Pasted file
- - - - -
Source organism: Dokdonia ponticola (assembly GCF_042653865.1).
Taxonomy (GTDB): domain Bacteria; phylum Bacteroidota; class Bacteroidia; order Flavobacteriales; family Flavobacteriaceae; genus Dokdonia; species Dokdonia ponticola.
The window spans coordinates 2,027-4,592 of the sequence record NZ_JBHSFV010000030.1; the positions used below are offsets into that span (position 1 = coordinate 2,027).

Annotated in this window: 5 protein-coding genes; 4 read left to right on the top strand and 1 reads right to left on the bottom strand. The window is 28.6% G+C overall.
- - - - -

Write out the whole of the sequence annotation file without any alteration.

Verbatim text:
Source organism: Dokdonia ponticola (assembly GCF_042653865.1).
Taxonomy (GTDB): domain Bacteria; phylum Bacteroidota; class Bacteroidia; order Flavobacteriales; family Flavobacteriaceae; genus Dokdonia; species Dokdonia ponticola.
The window spans coordinates 2,027-4,592 of the sequence record NZ_JBHSFV010000030.1; the positions used below are offsets into that span (position 1 = coordinate 2,027).

Annotated in this window: 5 protein-coding genes; 4 read left to right on the top strand and 1 reads right to left on the bottom strand. The window is 28.6% G+C overall.